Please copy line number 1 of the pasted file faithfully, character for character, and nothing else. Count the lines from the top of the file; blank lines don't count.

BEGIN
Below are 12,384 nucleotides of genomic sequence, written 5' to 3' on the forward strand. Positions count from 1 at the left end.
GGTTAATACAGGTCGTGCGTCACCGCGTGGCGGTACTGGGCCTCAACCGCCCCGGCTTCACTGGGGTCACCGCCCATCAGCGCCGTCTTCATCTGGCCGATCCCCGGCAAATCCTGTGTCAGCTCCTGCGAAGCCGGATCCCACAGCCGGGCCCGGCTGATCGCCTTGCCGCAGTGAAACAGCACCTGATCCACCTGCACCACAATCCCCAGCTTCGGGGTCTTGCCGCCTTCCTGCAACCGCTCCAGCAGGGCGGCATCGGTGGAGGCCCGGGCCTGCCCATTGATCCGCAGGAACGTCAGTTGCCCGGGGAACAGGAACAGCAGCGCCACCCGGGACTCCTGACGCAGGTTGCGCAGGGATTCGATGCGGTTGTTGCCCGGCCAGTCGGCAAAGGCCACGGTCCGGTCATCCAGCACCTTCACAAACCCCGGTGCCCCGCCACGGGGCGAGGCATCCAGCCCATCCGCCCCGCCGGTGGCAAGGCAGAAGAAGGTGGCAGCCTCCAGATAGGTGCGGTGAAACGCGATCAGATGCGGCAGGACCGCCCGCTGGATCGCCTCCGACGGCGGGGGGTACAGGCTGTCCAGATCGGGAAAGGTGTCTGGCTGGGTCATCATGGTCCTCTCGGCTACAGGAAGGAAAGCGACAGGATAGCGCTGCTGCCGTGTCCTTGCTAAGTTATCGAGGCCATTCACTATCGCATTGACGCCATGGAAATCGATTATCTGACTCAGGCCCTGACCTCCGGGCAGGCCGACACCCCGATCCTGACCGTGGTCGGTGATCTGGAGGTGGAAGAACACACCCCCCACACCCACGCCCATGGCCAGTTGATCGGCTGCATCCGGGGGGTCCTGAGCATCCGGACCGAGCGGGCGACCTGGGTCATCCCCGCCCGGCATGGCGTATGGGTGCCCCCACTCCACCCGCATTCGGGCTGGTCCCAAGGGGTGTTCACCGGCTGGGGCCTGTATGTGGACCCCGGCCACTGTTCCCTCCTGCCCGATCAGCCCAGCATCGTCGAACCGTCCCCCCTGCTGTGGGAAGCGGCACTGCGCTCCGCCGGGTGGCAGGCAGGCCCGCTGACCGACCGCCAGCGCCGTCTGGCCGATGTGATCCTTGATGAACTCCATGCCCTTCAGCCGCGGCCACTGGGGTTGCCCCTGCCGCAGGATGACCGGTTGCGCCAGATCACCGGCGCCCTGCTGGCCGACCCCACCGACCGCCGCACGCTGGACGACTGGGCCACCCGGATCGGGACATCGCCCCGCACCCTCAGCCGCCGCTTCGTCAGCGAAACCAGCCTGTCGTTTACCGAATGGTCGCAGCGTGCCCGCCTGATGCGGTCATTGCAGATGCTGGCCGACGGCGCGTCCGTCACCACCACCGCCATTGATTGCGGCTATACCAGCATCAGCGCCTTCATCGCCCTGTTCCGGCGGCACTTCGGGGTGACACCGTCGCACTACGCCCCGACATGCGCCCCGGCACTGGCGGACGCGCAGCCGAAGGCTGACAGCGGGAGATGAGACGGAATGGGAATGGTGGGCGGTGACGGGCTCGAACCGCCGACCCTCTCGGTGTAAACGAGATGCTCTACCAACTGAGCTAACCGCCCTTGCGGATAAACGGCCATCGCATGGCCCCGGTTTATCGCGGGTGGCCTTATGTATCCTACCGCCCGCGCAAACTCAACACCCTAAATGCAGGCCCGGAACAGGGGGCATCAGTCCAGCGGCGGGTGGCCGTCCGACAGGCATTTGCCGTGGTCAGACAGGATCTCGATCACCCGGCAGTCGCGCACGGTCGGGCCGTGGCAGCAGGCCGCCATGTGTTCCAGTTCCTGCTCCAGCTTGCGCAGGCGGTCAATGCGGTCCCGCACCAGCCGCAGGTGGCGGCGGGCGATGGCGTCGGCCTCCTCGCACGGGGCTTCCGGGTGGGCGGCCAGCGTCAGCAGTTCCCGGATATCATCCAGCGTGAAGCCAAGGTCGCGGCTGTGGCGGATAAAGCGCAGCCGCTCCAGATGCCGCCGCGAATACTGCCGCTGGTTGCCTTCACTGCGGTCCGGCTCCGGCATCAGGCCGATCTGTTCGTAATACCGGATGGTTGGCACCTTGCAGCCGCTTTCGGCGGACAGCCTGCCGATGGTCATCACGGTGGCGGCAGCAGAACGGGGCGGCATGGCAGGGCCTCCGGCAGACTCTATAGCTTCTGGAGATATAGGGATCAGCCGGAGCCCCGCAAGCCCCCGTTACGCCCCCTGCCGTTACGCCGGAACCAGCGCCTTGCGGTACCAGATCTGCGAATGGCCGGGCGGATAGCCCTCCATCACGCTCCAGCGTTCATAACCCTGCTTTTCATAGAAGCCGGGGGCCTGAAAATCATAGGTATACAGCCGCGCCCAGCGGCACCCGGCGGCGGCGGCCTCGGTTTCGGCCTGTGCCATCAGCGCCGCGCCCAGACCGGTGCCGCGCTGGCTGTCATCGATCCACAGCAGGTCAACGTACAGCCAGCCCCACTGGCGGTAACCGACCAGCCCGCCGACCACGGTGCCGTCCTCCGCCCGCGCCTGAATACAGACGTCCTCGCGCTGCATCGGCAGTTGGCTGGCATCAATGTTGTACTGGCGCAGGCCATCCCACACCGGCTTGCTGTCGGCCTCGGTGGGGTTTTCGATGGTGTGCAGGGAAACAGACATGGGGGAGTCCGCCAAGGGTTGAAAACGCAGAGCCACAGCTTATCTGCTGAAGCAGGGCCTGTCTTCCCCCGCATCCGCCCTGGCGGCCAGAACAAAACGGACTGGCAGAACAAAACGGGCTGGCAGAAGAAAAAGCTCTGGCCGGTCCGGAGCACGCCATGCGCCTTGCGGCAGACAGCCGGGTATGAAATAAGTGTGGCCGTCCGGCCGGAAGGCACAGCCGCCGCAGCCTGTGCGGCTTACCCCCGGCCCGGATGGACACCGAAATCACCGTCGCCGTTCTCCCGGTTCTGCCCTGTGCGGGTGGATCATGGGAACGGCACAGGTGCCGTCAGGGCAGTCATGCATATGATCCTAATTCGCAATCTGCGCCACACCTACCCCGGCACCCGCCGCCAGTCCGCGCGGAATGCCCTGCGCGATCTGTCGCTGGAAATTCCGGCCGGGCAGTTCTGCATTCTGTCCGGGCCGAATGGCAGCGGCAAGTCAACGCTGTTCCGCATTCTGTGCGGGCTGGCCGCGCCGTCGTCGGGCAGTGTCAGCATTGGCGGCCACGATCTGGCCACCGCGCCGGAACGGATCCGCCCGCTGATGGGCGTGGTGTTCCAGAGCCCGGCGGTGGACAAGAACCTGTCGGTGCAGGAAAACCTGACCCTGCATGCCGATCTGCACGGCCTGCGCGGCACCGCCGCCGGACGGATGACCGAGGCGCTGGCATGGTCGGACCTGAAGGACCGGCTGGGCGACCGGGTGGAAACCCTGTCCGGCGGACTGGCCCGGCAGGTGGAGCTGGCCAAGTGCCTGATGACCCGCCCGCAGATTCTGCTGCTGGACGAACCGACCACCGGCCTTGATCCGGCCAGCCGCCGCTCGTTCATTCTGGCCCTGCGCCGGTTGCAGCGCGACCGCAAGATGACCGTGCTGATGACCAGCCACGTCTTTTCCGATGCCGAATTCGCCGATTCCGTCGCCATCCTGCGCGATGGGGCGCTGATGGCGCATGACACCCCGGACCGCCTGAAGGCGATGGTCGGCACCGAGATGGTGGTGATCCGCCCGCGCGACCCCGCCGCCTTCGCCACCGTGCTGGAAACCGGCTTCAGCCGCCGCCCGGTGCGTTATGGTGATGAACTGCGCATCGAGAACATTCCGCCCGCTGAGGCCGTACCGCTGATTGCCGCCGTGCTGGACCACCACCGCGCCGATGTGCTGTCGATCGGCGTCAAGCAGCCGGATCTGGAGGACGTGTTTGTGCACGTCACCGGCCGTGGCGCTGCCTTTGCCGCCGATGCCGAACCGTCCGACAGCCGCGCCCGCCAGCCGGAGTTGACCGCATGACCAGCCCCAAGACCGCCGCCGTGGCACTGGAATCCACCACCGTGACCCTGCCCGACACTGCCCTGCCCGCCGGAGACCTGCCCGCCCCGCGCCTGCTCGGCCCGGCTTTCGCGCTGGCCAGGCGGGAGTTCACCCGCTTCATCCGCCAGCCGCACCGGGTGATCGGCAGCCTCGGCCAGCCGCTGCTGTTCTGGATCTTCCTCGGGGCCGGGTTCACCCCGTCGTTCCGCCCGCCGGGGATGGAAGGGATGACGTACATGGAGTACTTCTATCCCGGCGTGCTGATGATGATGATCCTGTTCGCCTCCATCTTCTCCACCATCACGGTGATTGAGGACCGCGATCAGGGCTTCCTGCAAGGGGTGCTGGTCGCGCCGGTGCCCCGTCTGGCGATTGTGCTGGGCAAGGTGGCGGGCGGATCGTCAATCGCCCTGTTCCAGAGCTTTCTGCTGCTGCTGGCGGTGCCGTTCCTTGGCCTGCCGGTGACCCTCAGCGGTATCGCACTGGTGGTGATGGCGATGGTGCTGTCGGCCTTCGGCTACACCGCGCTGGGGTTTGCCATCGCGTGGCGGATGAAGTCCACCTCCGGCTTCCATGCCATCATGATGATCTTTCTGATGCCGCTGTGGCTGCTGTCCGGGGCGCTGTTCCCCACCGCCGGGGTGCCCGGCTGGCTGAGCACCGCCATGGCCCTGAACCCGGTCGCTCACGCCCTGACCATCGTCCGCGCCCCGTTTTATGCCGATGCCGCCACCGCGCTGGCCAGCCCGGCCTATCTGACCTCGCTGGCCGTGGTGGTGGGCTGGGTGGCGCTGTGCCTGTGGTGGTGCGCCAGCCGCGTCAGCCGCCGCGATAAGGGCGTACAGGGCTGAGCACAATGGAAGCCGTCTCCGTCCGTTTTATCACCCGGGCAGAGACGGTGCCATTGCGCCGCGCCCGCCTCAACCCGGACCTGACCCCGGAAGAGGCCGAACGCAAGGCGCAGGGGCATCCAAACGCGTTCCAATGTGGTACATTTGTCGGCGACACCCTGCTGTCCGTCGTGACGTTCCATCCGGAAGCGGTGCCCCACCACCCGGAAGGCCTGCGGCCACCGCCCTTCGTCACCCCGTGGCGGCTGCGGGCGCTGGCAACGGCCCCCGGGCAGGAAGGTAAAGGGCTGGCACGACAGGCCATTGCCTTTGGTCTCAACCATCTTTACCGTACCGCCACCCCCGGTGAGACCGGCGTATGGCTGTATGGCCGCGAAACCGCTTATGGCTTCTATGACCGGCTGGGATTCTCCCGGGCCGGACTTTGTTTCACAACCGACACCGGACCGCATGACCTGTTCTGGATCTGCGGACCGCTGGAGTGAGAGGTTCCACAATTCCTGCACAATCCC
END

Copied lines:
Below are 12,384 nucleotides of genomic sequence, written 5' to 3' on the forward strand. Positions count from 1 at the left end.